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In Vitro Analysis of VEGF and HGF Production by Fibroblast in Cultured Dermal Substitute Combined with EGF-Incorporating Top Dressing

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DOI: 10.4236/ojrm.2014.31002    3,760 Downloads   5,666 Views   Citations

ABSTRACT

This study aimed to investigate the potential of cultured dermal substitute (CDS) to release angiogenic growth factors when laminated with a membrane containing epidermal growth factor (EGF) as a top dressing. Membranes were prepared by air-drying a solution of hyaluronic acid (HA) and collagen (Col) with or without EGF. Membranes were designed to contain EGF at concentrations of 0, 0.1, 0.2 or 0.5 μg/cm2. CDS was prepared by incorporating fibroblasts into a collagen gel combined with a cross-linked HA spongy matrix, followed by culturing for 5 days. CDS was designed to contain fibroblasts at a density of 2 × 105 (Group I) or 4 × 105 cells/cm2> (Group II). CDS was elevated at the interface between air and culture medium, on the top of which each membrane was placed. This culture system was employed as a wound surface model. Metabolic activity of the fibroblasts in the CDS cultured for 7 days on a wound surface model was measured by MTT assay. The amounts of vascular endothelial growth factor (VEGF) and hepatocyte growth factor (HGF) after 7 days of cultivation were measured by using ELISA. Membranes containing EGF ranging from 0.1 to 0.5 μg/cm2> facilitated production of both VEGF and HGF, as compared with control membranes without EGF. However, a membrane containing EGF at a concentration of 0.5 μg/cm2> failed to facilitate fibroblast cytokine production in Group I. These results demonstrated that the EGF-incorporating membrane was able to stimulate fibroblasts in the CDS to synthesize an increased amount of VEGF and HGF in a dose-dependent manner.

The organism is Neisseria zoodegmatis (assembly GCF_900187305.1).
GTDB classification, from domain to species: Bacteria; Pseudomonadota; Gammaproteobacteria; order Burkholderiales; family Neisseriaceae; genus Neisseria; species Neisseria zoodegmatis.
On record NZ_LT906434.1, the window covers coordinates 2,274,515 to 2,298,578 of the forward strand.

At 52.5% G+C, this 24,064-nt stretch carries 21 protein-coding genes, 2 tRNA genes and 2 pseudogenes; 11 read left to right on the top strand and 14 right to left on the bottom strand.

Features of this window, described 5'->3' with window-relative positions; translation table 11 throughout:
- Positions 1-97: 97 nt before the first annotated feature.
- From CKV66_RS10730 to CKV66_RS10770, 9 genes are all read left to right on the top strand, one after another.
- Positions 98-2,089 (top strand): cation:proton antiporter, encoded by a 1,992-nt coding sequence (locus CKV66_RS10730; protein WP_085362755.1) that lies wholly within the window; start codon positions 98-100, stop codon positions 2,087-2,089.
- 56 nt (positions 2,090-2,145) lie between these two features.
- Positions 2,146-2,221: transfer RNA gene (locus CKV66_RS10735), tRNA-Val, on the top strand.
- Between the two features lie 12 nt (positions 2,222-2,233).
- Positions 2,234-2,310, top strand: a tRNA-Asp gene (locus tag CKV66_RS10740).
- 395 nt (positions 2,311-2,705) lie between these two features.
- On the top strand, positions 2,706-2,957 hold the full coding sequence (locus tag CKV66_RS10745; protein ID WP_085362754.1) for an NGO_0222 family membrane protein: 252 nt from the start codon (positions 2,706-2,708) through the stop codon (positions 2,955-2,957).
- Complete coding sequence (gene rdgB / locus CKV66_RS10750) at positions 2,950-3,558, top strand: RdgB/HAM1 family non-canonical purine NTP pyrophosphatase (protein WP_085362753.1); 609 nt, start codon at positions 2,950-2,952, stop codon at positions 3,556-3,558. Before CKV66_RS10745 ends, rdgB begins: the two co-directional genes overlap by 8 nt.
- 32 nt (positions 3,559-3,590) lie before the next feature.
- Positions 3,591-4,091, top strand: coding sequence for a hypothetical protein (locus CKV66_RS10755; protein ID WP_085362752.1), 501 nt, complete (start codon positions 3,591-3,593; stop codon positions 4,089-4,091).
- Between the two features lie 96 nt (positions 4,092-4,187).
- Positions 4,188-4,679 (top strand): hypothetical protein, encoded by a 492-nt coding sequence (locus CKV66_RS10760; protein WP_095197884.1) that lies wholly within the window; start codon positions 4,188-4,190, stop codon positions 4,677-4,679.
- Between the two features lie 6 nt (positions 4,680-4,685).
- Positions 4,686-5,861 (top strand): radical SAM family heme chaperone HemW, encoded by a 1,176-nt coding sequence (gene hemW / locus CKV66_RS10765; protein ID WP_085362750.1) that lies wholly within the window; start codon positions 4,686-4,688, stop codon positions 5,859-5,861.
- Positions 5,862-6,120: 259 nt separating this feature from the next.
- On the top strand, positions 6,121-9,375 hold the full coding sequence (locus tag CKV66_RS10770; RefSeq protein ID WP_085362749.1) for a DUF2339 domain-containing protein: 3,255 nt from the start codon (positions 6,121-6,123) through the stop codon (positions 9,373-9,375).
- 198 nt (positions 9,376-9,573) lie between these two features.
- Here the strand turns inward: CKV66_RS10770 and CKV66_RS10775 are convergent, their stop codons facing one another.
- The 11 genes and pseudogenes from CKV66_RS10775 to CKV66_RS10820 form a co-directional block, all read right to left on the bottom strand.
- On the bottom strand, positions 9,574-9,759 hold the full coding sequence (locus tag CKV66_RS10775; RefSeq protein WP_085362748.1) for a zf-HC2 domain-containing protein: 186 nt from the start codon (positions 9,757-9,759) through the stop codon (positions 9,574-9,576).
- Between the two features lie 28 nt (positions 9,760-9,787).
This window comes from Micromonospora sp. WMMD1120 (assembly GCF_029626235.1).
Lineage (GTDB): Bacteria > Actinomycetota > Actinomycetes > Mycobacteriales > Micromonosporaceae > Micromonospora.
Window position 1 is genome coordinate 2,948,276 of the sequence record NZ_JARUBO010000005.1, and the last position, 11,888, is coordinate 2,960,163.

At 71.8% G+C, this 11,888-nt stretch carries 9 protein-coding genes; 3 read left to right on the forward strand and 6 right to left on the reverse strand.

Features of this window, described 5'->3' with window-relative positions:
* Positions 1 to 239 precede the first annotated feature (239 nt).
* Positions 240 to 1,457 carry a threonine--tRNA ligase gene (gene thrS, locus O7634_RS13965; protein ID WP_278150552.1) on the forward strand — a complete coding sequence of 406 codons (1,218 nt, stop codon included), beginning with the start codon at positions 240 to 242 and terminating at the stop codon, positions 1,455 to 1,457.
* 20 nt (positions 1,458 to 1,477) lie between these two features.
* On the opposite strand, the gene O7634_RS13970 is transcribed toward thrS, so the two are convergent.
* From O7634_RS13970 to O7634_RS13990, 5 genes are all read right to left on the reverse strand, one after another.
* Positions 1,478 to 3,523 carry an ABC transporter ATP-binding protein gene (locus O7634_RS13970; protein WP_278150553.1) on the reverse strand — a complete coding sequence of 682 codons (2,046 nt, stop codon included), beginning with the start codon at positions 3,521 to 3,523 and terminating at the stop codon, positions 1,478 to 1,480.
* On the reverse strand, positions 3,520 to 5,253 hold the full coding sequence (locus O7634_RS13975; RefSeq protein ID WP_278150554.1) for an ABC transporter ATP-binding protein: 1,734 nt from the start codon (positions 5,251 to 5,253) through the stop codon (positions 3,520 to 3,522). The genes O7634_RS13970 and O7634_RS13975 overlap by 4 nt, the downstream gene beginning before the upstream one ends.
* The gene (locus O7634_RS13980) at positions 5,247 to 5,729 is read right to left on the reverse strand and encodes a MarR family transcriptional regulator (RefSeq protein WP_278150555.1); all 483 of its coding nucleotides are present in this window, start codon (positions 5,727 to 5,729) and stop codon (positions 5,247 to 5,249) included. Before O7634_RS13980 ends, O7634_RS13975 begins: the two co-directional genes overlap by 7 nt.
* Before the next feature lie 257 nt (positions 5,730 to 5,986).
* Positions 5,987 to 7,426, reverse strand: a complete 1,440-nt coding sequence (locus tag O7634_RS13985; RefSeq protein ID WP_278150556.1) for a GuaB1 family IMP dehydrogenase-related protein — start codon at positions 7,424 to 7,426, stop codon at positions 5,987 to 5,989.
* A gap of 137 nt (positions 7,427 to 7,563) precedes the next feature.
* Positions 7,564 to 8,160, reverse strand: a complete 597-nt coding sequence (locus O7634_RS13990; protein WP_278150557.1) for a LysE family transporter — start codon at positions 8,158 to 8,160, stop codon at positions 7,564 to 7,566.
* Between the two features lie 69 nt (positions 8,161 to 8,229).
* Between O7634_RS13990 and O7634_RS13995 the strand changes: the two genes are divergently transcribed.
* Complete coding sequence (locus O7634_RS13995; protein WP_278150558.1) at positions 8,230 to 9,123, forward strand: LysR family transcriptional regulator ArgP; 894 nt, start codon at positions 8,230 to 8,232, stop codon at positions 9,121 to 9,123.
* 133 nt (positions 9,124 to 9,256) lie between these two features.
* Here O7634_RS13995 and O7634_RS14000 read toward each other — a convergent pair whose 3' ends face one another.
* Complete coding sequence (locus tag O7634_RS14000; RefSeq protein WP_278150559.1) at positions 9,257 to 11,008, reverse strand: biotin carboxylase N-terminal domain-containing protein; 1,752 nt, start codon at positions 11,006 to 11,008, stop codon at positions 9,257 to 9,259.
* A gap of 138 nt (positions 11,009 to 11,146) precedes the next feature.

Conflicts of Interest

The authors declare no conflicts of interest.

Cite this paper

Iijima, E. , Daichi Toyoda, D. , Yamamoto, A. , Kuroyanagi, M. and Yoshimitsu Kuroyanagi, Y. (2014) In Vitro Analysis of VEGF and HGF Production by Fibroblast in Cultured Dermal Substitute Combined with EGF-Incorporating Top Dressing. Open Journal of Regenerative Medicine, 3, 13-21. doi: 10.4236/ojrm.2014.31002.

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